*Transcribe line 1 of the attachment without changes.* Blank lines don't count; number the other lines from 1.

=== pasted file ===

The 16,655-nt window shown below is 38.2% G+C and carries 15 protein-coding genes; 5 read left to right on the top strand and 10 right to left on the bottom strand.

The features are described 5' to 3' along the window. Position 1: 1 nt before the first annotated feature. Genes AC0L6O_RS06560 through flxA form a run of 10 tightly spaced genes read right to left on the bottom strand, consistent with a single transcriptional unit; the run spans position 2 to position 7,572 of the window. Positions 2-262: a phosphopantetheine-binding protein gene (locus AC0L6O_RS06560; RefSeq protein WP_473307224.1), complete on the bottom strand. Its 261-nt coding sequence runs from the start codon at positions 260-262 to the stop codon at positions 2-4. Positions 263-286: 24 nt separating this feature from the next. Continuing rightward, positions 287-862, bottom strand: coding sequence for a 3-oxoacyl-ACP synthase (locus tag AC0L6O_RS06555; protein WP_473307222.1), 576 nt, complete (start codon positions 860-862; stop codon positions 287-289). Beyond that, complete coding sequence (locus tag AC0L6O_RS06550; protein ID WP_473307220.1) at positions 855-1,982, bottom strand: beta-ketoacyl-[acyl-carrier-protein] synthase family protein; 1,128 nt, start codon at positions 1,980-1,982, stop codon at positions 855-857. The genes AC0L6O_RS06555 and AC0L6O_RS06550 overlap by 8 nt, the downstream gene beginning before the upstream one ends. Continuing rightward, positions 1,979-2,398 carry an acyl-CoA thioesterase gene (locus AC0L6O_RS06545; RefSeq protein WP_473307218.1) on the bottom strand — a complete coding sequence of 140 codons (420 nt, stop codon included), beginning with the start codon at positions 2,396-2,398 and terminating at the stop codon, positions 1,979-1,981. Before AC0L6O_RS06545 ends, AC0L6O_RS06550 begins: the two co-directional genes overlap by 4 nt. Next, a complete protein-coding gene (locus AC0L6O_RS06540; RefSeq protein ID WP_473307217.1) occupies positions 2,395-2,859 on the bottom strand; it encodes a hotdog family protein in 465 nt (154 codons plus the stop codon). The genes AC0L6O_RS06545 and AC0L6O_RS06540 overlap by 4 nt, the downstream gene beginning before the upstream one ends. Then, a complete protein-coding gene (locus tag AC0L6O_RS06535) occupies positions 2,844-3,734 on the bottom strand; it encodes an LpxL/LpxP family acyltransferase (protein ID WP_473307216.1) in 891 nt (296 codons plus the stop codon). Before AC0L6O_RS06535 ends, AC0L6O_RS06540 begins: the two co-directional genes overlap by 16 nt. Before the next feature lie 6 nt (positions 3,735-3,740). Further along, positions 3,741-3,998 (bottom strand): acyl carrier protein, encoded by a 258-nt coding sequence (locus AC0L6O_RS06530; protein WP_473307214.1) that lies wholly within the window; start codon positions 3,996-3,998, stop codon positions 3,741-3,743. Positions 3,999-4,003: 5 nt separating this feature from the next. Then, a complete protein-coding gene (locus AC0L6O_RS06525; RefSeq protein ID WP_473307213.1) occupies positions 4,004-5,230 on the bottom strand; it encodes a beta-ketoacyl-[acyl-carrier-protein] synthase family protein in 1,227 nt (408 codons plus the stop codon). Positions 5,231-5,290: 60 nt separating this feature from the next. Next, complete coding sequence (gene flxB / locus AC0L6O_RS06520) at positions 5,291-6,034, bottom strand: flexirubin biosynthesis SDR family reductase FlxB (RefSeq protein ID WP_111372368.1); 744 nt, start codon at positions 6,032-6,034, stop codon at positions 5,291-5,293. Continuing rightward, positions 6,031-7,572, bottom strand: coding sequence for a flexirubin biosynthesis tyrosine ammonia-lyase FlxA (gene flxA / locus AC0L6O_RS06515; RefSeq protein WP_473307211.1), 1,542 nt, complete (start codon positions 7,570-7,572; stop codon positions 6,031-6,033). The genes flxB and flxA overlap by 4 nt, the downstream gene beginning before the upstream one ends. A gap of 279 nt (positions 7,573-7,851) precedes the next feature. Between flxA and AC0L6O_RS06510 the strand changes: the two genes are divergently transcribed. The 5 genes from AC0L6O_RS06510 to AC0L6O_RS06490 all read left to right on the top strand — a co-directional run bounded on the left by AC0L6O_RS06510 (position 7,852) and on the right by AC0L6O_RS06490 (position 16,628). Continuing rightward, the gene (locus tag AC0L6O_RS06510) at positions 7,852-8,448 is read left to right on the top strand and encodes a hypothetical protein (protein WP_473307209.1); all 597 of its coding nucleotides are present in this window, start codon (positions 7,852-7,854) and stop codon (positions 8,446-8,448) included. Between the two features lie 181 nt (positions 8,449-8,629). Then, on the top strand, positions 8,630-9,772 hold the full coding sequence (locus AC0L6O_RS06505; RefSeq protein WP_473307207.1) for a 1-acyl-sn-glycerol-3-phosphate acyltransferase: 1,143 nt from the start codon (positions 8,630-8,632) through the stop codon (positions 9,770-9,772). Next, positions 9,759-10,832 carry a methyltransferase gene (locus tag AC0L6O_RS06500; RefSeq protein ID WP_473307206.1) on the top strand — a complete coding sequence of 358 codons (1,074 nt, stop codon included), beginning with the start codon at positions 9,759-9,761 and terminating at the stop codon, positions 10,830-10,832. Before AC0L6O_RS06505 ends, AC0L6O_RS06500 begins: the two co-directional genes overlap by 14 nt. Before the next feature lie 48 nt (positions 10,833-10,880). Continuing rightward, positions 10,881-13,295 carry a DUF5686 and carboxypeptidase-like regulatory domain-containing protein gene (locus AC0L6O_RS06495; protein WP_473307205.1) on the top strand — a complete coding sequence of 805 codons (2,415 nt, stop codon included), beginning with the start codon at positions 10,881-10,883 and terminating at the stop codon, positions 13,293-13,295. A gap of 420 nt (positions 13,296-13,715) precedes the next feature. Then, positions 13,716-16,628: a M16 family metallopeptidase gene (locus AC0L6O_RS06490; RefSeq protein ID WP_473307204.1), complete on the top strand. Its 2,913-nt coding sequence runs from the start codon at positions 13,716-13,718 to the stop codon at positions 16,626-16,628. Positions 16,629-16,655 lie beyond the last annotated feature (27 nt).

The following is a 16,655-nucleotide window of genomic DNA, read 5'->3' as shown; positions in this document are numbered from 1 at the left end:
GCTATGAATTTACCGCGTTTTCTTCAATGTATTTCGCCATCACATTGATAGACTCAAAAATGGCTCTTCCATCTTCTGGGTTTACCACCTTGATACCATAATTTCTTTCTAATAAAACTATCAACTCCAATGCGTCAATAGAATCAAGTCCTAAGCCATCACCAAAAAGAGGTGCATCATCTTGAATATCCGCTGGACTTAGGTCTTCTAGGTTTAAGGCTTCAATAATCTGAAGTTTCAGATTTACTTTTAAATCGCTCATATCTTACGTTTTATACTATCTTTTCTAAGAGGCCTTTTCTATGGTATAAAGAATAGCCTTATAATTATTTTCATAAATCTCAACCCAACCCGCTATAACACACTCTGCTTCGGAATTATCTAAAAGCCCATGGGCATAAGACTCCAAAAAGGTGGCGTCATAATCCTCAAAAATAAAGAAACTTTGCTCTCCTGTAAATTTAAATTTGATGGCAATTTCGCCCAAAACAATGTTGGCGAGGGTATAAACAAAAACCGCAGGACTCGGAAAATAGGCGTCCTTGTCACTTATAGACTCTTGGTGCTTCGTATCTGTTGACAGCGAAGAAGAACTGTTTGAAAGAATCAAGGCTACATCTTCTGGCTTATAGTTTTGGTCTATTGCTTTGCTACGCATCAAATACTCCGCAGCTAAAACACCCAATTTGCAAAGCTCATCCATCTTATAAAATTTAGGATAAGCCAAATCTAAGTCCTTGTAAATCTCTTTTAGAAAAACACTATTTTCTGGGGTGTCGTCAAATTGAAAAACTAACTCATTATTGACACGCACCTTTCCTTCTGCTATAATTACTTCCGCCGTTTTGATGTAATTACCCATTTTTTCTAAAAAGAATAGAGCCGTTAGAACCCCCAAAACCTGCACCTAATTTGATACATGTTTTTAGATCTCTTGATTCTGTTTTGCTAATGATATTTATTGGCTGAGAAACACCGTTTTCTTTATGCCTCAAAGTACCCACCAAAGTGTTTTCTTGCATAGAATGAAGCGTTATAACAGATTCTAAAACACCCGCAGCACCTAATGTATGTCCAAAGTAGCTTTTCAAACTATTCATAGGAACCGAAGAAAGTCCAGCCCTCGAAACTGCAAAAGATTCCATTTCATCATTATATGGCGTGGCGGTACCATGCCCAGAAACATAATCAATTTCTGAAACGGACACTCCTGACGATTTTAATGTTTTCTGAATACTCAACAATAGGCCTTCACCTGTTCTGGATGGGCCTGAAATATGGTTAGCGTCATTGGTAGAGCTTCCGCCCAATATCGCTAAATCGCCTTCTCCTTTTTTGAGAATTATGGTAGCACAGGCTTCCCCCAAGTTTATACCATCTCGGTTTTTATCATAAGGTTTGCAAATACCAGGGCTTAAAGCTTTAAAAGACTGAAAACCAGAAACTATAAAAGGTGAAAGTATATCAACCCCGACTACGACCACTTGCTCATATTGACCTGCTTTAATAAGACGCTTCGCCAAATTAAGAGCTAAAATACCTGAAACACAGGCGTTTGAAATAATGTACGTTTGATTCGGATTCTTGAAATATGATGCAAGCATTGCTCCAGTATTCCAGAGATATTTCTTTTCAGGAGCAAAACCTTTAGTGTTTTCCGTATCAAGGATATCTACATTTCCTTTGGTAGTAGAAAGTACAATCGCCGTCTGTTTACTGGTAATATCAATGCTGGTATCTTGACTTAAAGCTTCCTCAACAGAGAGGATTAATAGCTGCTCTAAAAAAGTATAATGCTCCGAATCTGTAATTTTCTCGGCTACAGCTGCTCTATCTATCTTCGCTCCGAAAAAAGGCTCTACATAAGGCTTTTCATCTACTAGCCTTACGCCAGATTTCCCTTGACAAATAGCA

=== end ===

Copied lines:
The 16,655-nt window shown below is 38.2% G+C and carries 15 protein-coding genes; 5 read left to right on the top strand and 10 right to left on the bottom strand.